President Muhammadu Buhari returned to the country on Thursday afternoon from his three-day trip to Abidjan, the capital of Côte d’Ivoire, where he participated in the fifth EU-AU Summit. The president will again leave the country today for Alqaba, the Jordanian capital, to participate in a two-day security summit on West Africa.
A senior presidential source who confided in THISDAY yesterday said Jordanian King, Abdullah II, is hosting the West African security summit because of his concern for security in West African sub-region.
According to him, the summit will hold tomorrow and Sunday, December 2 and 3. He added that though the president is scheduled to leave Abuja for Jordan today, he might as well opt to leave tomorrow morning and return to the country on Monday.
The Jordanian king’s decision to host a security summit for Africa had earlier been disclosed in New York on September 20 this year, when Abdulah donated military hardware to Nigeria with additional pledge to further supply helicopters to the country to enhance its fight against terrorism during the 72nd session of United Nations General Assembly (UNGA). The king had handed the donation to the president at the event.
A statement issued by the president’s chief spokesman, Mr. Femi Adesina, in New York at the time, said Buhari thanked Abdullah for the gifts, describing the donation of 200 armoured fighting vehicles to Nigeria as a reflection of Jordan kingdom’s “true concern for Nigeria’s security situation and genuine goodwill towards a friendly nation.”
Adesina added that Buhari reassured the Jordan king of Nigeria’s commitment towards the “proposed Aqaba Process with countries in the region as well as Nigeria’s willingness to play a leading role in bringing together countries in the West African sub-region into this collective security arrangement.”
He also said the president pledged Nigeria’s continued desire for enhanced bilateral ties with the Hashemite Kingdom of Jordan, adding that the king told Buhari that his National Security Adviser would soon be working out the final details of the Aqaba Process with his Nigerian counterpart.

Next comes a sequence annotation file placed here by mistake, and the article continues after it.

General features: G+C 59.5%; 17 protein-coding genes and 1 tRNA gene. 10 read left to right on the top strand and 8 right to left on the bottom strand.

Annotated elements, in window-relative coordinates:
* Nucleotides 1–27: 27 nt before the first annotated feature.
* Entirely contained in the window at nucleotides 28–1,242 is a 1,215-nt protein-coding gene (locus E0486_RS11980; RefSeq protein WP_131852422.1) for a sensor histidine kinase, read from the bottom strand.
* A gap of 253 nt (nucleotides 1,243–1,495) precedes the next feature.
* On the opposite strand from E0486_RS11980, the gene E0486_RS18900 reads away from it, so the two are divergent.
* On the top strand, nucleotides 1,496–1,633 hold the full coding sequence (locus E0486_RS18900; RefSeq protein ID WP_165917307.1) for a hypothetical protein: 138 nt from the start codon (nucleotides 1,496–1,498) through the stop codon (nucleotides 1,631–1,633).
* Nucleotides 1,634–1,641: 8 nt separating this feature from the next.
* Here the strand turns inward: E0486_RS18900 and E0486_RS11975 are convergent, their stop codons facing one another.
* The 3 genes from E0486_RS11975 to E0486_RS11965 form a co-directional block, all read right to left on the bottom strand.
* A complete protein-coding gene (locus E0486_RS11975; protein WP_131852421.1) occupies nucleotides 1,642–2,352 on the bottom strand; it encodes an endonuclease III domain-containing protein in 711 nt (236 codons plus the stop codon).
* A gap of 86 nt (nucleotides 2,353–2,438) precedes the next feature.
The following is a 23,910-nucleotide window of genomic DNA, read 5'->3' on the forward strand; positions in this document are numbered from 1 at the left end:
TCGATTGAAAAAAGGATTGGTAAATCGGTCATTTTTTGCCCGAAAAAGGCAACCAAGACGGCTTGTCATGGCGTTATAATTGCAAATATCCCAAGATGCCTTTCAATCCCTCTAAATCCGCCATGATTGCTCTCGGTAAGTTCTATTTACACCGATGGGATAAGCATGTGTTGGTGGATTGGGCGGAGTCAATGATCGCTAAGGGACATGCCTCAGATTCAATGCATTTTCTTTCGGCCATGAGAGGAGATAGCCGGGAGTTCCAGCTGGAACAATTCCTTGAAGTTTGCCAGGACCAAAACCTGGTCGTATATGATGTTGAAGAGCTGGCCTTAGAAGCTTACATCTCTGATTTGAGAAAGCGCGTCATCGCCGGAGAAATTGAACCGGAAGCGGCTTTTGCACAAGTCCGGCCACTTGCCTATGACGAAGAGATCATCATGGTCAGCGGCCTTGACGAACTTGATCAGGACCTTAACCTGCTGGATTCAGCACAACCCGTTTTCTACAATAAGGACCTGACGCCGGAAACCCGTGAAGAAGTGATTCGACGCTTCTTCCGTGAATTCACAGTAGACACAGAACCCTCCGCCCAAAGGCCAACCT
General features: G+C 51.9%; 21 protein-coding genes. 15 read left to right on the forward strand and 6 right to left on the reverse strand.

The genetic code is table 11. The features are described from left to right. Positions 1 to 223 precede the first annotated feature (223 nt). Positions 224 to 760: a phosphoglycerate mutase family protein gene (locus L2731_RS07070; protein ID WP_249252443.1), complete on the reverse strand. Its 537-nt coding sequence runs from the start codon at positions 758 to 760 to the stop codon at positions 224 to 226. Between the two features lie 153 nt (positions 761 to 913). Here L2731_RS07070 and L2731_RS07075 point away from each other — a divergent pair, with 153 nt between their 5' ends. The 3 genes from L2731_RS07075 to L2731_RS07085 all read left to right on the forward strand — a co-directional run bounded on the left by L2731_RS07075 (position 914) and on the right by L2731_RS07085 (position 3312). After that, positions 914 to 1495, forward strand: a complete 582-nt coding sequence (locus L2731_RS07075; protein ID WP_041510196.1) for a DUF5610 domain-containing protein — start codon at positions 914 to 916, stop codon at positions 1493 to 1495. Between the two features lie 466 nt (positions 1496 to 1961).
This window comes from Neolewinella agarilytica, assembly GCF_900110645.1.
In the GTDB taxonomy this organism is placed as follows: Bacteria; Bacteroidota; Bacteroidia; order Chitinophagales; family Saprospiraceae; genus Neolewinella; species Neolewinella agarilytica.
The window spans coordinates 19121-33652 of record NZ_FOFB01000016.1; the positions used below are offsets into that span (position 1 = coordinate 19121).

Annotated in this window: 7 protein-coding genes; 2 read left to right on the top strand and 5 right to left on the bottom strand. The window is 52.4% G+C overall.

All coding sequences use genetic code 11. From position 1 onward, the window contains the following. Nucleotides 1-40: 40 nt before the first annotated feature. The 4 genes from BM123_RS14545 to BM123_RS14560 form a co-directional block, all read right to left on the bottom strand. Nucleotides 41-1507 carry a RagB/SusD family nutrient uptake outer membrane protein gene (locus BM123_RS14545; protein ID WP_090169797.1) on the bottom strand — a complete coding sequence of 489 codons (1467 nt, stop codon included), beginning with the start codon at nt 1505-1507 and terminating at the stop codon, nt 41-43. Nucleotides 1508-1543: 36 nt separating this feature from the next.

According to him, the Jordanian king had earlier informed the Nigerian president that his kingdom would open an embassy in Abuja in the next few months, and expressed appreciation to the Nigerian government for its support.
“It would be recalled that soon after President Buhari took office in 2015, the Jordanian King had offered a hand of friendship, cooperation and support for Nigeria in its fight against terrorism and insurgency. This resulted in the NSA undertaking two visits to Jordan to follow up on issues previously discussed with the king, and the donation of military hardware and pledge of further support.
“These gestures are aimed at enhancing Nigeria’s operational capabilities in the fight against terror both within the country and the Lake Chad Basin which affects neighbouring Cameroon, Chad and Niger where the Multinational Joint Task Force is engaging the Boko Haram terrorists.
“The National Security Adviser’s second trip to Jordan on the invitation of the king in January 2016 to attend the 3rd Aqaba Process, also resulted in a renewed commitment between the two countries to consider multilateral action in confronting the menace of terrorism by replicating the Aqaba arrangement which the Kingdom of Jordan has with East African countries battling protracted terrorist menace.
“Nigeria has agreed to work with countries in the region on a similar arrangement with Jordan. It is anticipated that the first Aqaba Process for Nigeria and sister countries within the sub-region with Jordan will be held in late November or early December 2017,” the statement added.